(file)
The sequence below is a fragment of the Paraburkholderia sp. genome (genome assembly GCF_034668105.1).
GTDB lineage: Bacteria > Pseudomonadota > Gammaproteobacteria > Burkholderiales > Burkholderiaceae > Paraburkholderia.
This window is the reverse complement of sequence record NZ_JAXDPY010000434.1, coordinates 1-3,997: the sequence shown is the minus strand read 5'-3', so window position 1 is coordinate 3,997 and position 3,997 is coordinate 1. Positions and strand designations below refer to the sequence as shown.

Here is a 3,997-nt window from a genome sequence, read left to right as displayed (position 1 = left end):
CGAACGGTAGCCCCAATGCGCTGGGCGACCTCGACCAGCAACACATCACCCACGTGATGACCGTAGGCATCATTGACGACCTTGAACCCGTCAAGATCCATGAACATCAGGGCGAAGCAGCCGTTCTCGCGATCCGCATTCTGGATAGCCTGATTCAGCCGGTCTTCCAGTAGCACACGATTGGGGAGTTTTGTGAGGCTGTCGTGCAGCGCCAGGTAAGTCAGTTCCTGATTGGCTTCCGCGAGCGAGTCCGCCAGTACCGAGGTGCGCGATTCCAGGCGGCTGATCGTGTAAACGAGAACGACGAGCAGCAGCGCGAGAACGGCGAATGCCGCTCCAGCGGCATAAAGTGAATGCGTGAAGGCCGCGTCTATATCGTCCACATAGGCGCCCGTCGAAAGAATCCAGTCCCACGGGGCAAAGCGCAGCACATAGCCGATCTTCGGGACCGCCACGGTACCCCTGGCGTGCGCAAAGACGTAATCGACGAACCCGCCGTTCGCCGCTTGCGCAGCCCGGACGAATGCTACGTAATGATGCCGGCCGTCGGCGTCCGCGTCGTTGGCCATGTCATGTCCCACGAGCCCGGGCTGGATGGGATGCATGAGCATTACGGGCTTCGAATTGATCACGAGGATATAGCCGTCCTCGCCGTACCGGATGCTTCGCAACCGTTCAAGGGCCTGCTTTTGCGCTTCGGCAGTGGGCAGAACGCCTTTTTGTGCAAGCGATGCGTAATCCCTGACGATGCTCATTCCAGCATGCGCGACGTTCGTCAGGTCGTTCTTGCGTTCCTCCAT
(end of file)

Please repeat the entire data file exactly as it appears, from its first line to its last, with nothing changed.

The sequence below is a fragment of the Paraburkholderia sp. genome (genome assembly GCF_034668105.1).
GTDB lineage: Bacteria > Pseudomonadota > Gammaproteobacteria > Burkholderiales > Burkholderiaceae > Paraburkholderia.
This window is the reverse complement of sequence record NZ_JAXDPY010000434.1, coordinates 1-3,997: the sequence shown is the minus strand read 5'-3', so window position 1 is coordinate 3,997 and position 3,997 is coordinate 1. Positions and strand designations below refer to the sequence as shown.

Here is a 3,997-nt window from a genome sequence, read left to right as displayed (position 1 = left end):
CGAACGGTAGCCCCAATGCGCTGGGCGACCTCGACCAGCAACACATCACCCACGTGATGACCGTAGGCATCATTGACGACCTTGAACCCGTCAAGATCCATGAACATCAGGGCGAAGCAGCCGTTCTCGCGATCCGCATTCTGGATAGCCTGATTCAGCCGGTCTTCCAGTAGCACACGATTGGGGAGTTTTGTGAGGCTGTCGTGCAGCGCCAGGTAAGTCAGTTCCTGATTGGCTTCCGCGAGCGAGTCCGCCAGTACCGAGGTGCGCGATTCCAGGCGGCTGATCGTGTAAACGAGAACGACGAGCAGCAGCGCGAGAACGGCGAATGCCGCTCCAGCGGCATAAAGTGAATGCGTGAAGGCCGCGTCTATATCGTCCACATAGGCGCCCGTCGAAAGAATCCAGTCCCACGGGGCAAAGCGCAGCACATAGCCGATCTTCGGGACCGCCACGGTACCCCTGGCGTGCGCAAAGACGTAATCGACGAACCCGCCGTTCGCCGCTTGCGCAGCCCGGACGAATGCTACGTAATGATGCCGGCCGTCGGCGTCCGCGTCGTTGGCCATGTCATGTCCCACGAGCCCGGGCTGGATGGGATGCATGAGCATTACGGGCTTCGAATTGATCACGAGGATATAGCCGTCCTCGCCGTACCGGATGCTTCGCAACCGTTCAAGGGCCTGCTTTTGCGCTTCGGCAGTGGGCAGAACGCCTTTTTGTGCAAGCGATGCGTAATCCCTGACGATGCTCATTCCAGCATGCGCGACGTTCGTCAGGTCGTTCTTGCGTTCCTCCAT